Marine Traffic enables users to monitor, review, analyze and plan shipping operations by providing information for a vessel or a port at a global level to provide the shipping, trade and logistics industries with actionable insights into shipping activity. Users can create and track their own ‘fleet’ of vessels to get instant insight and notifications of important shipping activity.

Additionally, Marine Traffic’s API allows external parties to build software applications using their real time data.

Managing Disruptions in the Supply Chain with Advanced Technologies

In the world of supply chain operations and management, disruptions are a big challenge. They can be caused by many things like bad weather, technical problems, port congestion and other physical asset delays. But with the latest tech like real-time GPS tracking and IoT, we can handle these disruptions better.

These tools give us a quick heads-up if something goes wrong. This way, we can make fast decisions to fix problems or change plans. By staying on top of disruptions, shipments keep moving smoothly. In short, these technologies are making our supply chains stronger and more reliable, even when unexpected things happen.

Improving Supply Chain Management with Advanced Tracking

shipment tracking

Recent advances in supply chain tracking solutions are changing the game. Now, we can track shipments in real-time. This means we always know where a shipment is and it’s status.

For example, during the COVID-19 pandemic, this kind of location tracking was crucial for moving vaccines safely. Also, new tech makes it easier for everyone in the supply chain to work together. This helps in avoiding lost or damaged goods, saving a lot of money and time.

With these tools, companies can quickly deal with any problems that come up. This makes the whole supply chain more reliable and efficient.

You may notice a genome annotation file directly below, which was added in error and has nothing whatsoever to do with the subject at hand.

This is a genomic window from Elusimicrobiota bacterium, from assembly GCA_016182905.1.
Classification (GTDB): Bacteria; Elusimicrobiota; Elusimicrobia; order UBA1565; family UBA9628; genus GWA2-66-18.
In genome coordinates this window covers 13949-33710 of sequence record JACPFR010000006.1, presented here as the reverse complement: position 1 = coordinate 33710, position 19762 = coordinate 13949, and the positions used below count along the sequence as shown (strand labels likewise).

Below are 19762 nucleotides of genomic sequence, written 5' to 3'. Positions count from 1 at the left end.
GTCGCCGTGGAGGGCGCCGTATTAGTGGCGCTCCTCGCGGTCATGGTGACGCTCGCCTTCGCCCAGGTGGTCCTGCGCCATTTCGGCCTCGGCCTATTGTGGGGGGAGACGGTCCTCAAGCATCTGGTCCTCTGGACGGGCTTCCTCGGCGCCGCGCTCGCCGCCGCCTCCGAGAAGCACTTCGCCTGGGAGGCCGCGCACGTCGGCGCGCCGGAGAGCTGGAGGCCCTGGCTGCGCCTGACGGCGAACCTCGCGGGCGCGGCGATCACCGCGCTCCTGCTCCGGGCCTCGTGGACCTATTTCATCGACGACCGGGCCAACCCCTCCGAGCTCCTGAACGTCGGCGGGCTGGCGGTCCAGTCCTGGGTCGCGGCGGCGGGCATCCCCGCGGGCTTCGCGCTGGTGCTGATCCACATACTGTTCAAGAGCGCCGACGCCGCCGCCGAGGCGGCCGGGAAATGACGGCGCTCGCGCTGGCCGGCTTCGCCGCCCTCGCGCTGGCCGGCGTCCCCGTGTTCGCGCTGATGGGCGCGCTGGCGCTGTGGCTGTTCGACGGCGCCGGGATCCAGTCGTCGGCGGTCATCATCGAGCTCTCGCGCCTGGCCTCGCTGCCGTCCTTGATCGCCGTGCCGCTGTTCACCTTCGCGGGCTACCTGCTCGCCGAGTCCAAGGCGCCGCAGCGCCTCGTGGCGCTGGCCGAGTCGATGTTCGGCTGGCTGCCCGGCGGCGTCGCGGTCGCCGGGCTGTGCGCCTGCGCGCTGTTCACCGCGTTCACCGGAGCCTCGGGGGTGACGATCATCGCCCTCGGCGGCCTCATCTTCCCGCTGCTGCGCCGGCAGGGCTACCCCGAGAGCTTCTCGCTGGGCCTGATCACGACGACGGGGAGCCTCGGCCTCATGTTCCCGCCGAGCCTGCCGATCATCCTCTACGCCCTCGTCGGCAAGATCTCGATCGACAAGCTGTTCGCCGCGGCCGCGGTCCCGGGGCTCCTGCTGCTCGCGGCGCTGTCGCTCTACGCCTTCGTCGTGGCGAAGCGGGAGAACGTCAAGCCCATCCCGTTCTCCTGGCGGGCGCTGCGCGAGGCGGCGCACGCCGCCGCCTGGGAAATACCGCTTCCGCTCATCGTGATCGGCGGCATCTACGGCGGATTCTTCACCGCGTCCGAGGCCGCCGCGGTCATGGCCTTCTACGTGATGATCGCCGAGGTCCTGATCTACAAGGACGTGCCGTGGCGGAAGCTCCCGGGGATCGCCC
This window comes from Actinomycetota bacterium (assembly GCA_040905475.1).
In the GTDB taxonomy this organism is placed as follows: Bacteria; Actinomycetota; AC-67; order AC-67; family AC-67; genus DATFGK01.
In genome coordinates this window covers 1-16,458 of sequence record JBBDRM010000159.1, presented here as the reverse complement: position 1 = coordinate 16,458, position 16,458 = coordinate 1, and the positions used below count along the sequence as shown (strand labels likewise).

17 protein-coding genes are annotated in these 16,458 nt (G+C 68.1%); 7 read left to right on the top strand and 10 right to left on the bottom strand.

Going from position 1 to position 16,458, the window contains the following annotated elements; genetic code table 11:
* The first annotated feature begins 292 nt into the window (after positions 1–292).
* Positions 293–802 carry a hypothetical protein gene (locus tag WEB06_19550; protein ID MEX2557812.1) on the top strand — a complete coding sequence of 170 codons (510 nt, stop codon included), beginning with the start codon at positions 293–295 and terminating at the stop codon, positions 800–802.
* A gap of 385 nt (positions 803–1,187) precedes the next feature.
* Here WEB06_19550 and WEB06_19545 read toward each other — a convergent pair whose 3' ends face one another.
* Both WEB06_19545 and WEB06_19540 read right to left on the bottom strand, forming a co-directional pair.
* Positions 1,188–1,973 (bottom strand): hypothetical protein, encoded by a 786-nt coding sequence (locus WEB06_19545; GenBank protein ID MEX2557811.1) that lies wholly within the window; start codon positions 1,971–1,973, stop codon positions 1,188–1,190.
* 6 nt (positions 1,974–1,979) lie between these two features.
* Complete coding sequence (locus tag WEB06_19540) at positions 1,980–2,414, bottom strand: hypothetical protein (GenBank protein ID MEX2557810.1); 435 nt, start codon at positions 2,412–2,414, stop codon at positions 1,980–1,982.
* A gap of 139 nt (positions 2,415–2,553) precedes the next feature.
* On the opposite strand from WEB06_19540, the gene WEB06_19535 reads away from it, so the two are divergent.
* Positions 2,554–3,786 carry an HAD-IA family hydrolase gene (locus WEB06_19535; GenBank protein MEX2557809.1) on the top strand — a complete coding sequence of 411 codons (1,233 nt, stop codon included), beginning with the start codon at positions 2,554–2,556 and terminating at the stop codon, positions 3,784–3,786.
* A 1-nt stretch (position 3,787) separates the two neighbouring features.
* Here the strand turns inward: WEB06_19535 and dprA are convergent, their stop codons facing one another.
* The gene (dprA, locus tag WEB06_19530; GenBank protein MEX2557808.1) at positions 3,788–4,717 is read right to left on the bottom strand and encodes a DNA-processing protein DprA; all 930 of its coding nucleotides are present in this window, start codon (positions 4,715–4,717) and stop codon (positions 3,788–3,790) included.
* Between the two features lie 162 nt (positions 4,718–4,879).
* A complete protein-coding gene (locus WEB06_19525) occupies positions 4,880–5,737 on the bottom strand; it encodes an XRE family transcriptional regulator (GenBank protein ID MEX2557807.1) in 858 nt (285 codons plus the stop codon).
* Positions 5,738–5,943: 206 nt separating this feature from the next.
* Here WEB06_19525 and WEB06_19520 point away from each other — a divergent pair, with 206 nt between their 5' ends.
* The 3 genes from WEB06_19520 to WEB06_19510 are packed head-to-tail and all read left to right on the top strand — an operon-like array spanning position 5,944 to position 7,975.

Real-Time Location Tracking: A Game Changer in Supply Chain Management

Real-time tracking, powered by GPS (Global Positioning System), is a game-changer in managing supply chains. It gives us a clear view of where our shipments are at every moment. This is incredibly useful when goods are moving through different modes of transport such as road, rail, air or sea.

With GPS tracking, we can instantly spot delays or route changes. This means we can quickly handle any issues that come up. It’s not just about keeping an eye on things; it’s about making sure everything runs on time and safely. Real-time GPS tracking helps us ensure that goods reach their destination as planned.


Internet of Things in the Global Supply Chain

The development of IoT, or ‘Internet of Things’ is also helping to bring visibility into global supply chain shipments. IoT describes devices with sensors, processing ability, software and other technologies that connect and exchange data with other devices and systems over the internet or other networks.

Smart sensors can be placed onto packages, pallets and even shipping containers, to transmit real-time data on location, temperature, humidity and other data to improve supply chain processes and visibility. Read more about how IoT is improving the global supply chain here.